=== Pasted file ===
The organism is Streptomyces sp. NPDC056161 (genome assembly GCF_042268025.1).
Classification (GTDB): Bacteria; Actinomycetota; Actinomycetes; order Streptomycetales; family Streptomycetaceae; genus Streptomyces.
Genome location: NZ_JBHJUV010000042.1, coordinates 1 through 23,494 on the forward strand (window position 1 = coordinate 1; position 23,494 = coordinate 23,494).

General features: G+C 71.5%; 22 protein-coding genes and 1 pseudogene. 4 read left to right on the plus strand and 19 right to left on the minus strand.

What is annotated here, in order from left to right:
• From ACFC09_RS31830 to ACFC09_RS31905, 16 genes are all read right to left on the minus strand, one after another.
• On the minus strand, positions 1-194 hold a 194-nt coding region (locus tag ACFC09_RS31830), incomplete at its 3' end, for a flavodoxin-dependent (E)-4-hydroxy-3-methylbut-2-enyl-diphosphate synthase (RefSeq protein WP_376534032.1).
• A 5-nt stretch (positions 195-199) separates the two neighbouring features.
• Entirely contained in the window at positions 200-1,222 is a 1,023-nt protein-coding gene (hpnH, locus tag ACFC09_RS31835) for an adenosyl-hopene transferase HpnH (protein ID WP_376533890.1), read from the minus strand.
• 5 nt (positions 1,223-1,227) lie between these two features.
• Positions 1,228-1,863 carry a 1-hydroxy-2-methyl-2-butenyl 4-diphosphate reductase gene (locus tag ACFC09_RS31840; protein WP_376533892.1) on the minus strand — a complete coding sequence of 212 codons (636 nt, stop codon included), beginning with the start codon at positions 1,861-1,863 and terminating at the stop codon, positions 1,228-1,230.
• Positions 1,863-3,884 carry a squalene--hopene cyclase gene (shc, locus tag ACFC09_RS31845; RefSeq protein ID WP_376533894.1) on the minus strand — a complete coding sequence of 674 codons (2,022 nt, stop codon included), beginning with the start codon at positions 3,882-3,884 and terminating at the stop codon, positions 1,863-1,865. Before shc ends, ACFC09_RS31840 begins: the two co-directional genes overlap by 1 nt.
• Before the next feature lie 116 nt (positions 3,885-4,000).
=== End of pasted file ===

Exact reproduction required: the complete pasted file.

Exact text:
The organism is Streptomyces sp. NPDC056161 (genome assembly GCF_042268025.1).
Classification (GTDB): Bacteria; Actinomycetota; Actinomycetes; order Streptomycetales; family Streptomycetaceae; genus Streptomyces.
Genome location: NZ_JBHJUV010000042.1, coordinates 1 through 23,494 on the forward strand (window position 1 = coordinate 1; position 23,494 = coordinate 23,494).

General features: G+C 71.5%; 22 protein-coding genes and 1 pseudogene. 4 read left to right on the plus strand and 19 right to left on the minus strand.

What is annotated here, in order from left to right:
• From ACFC09_RS31830 to ACFC09_RS31905, 16 genes are all read right to left on the minus strand, one after another.
• On the minus strand, positions 1-194 hold a 194-nt coding region (locus tag ACFC09_RS31830), incomplete at its 3' end, for a flavodoxin-dependent (E)-4-hydroxy-3-methylbut-2-enyl-diphosphate synthase (RefSeq protein WP_376534032.1).
• A 5-nt stretch (positions 195-199) separates the two neighbouring features.
• Entirely contained in the window at positions 200-1,222 is a 1,023-nt protein-coding gene (hpnH, locus tag ACFC09_RS31835) for an adenosyl-hopene transferase HpnH (protein ID WP_376533890.1), read from the minus strand.
• 5 nt (positions 1,223-1,227) lie between these two features.
• Positions 1,228-1,863 carry a 1-hydroxy-2-methyl-2-butenyl 4-diphosphate reductase gene (locus tag ACFC09_RS31840; protein WP_376533892.1) on the minus strand — a complete coding sequence of 212 codons (636 nt, stop codon included), beginning with the start codon at positions 1,861-1,863 and terminating at the stop codon, positions 1,228-1,230.
• Positions 1,863-3,884 carry a squalene--hopene cyclase gene (shc, locus tag ACFC09_RS31845; RefSeq protein ID WP_376533894.1) on the minus strand — a complete coding sequence of 674 codons (2,022 nt, stop codon included), beginning with the start codon at positions 3,882-3,884 and terminating at the stop codon, positions 1,863-1,865. Before shc ends, ACFC09_RS31840 begins: the two co-directional genes overlap by 1 nt.
• Before the next feature lie 116 nt (positions 3,885-4,000).